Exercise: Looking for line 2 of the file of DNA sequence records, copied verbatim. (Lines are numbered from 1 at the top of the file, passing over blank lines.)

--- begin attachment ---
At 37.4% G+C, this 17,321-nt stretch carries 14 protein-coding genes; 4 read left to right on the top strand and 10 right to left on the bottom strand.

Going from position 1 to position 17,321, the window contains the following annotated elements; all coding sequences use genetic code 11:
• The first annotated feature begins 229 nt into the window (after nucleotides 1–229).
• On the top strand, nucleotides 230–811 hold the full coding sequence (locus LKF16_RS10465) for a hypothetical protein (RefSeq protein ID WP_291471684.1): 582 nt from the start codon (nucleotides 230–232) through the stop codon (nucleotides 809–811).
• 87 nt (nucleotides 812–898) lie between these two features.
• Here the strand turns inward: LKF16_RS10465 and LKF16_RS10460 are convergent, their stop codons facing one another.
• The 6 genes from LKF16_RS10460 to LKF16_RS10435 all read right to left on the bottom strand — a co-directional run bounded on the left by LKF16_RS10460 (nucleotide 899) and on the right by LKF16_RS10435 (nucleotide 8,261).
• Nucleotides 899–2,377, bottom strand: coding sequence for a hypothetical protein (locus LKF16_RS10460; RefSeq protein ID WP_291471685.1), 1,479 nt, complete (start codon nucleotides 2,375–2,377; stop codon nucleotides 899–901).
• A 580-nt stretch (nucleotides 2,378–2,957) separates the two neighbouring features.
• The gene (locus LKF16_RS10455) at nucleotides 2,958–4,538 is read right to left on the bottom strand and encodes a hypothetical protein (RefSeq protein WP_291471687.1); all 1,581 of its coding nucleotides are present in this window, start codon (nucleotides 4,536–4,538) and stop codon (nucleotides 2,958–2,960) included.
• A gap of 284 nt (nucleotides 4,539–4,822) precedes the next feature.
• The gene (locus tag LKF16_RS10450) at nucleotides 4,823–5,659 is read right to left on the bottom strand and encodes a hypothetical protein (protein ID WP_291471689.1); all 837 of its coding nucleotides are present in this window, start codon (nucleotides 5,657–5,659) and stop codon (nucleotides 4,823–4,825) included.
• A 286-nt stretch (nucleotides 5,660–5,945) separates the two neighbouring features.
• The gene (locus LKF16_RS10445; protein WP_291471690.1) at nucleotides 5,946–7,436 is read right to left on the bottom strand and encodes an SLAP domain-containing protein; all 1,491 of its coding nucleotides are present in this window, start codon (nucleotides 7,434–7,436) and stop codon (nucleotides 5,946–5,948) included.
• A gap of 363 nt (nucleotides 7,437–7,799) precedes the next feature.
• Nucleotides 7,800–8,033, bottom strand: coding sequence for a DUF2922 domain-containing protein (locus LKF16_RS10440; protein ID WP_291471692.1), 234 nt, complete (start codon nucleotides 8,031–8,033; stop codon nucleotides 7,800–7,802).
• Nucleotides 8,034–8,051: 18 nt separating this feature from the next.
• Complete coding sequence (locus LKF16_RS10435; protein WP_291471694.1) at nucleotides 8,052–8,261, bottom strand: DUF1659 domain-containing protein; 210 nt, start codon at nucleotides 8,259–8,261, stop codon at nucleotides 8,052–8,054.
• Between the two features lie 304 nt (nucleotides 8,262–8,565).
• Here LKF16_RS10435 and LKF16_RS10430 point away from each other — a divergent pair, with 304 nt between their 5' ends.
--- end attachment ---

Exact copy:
Going from position 1 to position 17,321, the window contains the following annotated elements; all coding sequences use genetic code 11: